John Corcoran  37:10  

Hmm, that’s great. Well, Tonya, this has been really interesting, really insightful. Thank you for sharing your stories here today. I want to round wrap up with the question that I was asked, which is, let’s pretend we’re at an awards banquet, much like the Oscars of the Emmys and you’re receiving an award for lifetime achievement for everything you’ve done up until this point. And what we all want to know is who do you think in addition to of course, family and friends, that sort of thing, but who are the mentors who are the peers were the coaches, the champions to use your word that you would acknowledge in your remarks?

 

Tonya Twitchell  37:42  

So my biggest champion my my truest champion for almost 20 years now is a woman here locally by the name of Teresa Corbett. Teresa was my boss and mentor and friend went back in the days when I worked at Sai seminars, and she continues to be the belief that I borrow And the person that can put me in check faster than anybody else. And you know the voice I hear in my head so she more she along with my mom, my on some of the other folks I’ve mentioned. Those are the ones that that have certainly shaped who I am and remind me of who I can be.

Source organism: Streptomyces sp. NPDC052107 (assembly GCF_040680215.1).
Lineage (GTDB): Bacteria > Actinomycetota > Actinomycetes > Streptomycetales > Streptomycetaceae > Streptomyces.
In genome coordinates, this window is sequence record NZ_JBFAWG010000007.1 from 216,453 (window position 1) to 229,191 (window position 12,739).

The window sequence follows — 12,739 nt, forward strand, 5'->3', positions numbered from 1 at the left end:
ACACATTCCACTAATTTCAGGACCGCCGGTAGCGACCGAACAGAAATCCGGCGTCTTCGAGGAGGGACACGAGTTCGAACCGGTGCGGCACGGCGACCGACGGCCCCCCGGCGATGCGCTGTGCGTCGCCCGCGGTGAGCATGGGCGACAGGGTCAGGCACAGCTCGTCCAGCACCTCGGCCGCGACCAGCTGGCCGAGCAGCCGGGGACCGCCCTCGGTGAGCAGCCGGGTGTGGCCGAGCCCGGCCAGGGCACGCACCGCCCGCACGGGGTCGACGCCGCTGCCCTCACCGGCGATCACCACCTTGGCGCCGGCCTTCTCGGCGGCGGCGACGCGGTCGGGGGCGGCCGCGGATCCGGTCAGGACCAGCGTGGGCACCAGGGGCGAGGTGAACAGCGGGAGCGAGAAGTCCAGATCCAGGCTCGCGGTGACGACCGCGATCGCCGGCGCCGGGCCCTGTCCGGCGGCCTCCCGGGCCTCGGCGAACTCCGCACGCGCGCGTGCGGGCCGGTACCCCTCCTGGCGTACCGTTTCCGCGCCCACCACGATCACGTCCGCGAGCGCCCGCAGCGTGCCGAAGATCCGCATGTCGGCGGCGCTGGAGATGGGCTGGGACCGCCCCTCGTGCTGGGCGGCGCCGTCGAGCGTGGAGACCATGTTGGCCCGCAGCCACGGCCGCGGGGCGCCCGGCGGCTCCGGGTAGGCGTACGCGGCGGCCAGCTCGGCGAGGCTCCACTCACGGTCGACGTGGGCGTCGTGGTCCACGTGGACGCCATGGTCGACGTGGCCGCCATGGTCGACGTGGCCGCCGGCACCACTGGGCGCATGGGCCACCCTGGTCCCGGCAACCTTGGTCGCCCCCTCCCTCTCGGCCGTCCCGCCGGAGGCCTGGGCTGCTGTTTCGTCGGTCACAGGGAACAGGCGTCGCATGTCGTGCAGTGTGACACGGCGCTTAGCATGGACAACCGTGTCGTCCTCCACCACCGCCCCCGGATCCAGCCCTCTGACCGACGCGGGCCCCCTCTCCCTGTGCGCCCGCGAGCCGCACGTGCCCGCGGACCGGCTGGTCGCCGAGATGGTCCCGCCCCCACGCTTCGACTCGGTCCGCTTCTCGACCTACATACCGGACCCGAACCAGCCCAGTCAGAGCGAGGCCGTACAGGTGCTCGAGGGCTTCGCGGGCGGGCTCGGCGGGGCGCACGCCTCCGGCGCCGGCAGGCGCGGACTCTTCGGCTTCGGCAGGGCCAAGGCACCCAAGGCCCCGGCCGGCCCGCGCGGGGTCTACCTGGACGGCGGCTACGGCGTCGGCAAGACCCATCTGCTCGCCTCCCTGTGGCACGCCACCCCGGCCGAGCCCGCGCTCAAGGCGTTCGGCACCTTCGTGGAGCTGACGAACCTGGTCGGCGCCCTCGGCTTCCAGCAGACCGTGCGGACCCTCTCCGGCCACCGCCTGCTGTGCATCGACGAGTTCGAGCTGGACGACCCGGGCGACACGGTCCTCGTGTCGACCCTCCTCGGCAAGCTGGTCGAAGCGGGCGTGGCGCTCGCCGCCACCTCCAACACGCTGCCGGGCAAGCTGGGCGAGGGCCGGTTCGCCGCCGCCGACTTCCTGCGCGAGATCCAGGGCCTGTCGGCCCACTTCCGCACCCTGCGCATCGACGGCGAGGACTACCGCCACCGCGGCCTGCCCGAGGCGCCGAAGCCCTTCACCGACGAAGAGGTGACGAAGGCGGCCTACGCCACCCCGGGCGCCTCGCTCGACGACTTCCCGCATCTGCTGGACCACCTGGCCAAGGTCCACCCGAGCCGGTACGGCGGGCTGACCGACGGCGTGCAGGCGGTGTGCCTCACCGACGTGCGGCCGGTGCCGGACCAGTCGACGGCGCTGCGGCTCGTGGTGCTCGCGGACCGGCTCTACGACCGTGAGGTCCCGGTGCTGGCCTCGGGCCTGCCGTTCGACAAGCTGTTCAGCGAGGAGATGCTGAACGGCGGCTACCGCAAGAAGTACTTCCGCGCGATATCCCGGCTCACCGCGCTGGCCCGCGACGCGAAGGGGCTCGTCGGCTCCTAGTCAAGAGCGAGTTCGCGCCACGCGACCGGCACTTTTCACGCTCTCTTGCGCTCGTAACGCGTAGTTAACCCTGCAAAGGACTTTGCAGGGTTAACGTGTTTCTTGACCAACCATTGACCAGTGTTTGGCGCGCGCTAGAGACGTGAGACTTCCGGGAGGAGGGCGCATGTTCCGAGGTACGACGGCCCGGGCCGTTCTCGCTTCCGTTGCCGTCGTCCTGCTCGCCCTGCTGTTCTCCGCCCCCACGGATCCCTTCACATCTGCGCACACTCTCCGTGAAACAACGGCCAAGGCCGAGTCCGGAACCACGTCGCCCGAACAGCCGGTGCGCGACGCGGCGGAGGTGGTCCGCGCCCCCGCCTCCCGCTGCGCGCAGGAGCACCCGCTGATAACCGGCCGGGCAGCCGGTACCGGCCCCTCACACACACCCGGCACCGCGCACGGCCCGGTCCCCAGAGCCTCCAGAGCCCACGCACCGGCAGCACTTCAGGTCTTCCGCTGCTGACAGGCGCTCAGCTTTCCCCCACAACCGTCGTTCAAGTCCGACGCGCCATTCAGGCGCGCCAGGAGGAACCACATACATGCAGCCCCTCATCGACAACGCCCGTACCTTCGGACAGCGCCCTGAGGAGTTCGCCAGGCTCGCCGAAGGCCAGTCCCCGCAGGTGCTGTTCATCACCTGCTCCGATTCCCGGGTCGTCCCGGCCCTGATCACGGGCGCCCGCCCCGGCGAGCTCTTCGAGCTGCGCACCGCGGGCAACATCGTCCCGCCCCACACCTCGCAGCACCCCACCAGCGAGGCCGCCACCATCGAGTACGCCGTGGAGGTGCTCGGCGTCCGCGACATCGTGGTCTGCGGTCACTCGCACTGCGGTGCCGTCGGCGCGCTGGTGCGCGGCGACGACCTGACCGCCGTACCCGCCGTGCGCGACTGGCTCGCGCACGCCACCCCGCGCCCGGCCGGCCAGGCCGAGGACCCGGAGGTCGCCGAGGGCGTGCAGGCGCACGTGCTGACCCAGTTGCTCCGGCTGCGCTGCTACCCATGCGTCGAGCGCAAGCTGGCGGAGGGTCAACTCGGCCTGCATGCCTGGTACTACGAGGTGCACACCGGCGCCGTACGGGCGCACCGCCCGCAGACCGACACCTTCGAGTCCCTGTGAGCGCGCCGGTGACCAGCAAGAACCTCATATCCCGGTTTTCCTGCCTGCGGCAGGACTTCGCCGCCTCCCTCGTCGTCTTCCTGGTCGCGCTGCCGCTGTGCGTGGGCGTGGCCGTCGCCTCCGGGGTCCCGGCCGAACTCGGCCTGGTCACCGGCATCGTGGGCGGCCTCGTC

John Corcoran  38:18  

That’s great. All right. And where can people learn more about you or connect with you, Tonya?

 

Tonya Twitchell  38:22  

Yeah, they can visit my website which is tonyatwitchell.com. I’m thinking you’ll put it in the show notes. LinkedIn, they can also find me there. Those are the easiest, fastest ways to connect with me. Most days of the week.

 

Unknown Speaker  38:35  

All right, great. All right. Thanks, Tonya. Thank you.

 

Intro  38:37  

Thank you for listening to the Smart Business Revolution podcast with John Corcoran. Find out more at smartbusinessrevolution.com and while you’re there, sign up for our email list and join the Revolution Revolution Revolution Revolution. And be listening for the next episode of the Smart Business Revolution podcast.